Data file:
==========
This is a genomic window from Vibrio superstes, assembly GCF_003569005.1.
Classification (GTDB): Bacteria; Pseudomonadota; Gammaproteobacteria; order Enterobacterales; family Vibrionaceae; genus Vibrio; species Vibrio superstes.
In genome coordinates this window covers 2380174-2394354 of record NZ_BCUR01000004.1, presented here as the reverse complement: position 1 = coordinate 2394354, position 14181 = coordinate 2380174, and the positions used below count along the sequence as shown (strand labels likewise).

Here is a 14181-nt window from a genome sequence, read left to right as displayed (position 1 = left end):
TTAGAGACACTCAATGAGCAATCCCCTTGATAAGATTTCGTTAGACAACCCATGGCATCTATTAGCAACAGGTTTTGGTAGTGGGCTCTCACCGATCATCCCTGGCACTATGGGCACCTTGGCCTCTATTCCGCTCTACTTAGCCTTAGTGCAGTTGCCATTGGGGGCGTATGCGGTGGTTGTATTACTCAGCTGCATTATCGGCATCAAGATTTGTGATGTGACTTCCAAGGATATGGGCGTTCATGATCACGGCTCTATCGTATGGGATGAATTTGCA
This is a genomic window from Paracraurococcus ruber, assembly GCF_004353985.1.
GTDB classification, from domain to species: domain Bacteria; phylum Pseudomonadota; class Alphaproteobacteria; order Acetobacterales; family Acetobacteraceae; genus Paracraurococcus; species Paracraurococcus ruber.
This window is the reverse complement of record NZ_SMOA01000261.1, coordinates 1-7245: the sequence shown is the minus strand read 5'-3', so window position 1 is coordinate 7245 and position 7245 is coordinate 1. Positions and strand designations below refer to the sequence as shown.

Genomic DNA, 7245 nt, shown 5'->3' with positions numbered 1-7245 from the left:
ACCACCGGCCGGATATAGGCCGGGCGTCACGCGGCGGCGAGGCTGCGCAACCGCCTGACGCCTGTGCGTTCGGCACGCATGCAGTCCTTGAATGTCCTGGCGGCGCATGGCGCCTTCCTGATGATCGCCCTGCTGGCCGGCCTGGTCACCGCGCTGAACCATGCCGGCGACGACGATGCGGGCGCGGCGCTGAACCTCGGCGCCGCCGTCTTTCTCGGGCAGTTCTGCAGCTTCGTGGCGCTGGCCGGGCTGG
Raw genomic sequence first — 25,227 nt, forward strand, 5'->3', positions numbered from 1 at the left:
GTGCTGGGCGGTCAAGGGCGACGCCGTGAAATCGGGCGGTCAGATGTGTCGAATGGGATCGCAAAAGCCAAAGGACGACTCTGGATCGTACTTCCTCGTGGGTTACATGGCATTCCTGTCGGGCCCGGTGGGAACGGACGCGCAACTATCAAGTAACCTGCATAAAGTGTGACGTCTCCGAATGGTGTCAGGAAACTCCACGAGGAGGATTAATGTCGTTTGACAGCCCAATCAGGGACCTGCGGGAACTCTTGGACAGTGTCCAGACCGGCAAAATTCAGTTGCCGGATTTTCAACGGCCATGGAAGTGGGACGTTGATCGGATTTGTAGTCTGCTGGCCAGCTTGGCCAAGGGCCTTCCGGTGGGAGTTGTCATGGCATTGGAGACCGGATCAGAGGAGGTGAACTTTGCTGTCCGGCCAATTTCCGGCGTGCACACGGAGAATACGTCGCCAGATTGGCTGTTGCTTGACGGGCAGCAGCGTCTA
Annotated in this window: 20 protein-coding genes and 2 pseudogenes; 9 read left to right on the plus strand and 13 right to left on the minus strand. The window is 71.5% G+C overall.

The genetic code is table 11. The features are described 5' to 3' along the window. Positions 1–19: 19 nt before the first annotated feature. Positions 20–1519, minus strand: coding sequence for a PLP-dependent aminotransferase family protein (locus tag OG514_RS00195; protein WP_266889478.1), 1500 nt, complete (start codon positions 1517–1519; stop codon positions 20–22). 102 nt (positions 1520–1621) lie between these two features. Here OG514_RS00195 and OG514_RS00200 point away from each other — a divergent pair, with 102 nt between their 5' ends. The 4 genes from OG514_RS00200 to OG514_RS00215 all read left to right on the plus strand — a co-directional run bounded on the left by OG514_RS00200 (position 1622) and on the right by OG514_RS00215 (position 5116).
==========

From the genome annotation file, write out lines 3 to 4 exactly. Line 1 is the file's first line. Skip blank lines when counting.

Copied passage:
In genome coordinates this window covers 2380174-2394354 of record NZ_BCUR01000004.1, presented here as the reverse complement: position 1 = coordinate 2394354, position 14181 = coordinate 2380174, and the positions used below count along the sequence as shown (strand labels likewise).

Here is a 14181-nt window from a genome sequence, read left to right as displayed (position 1 = left end):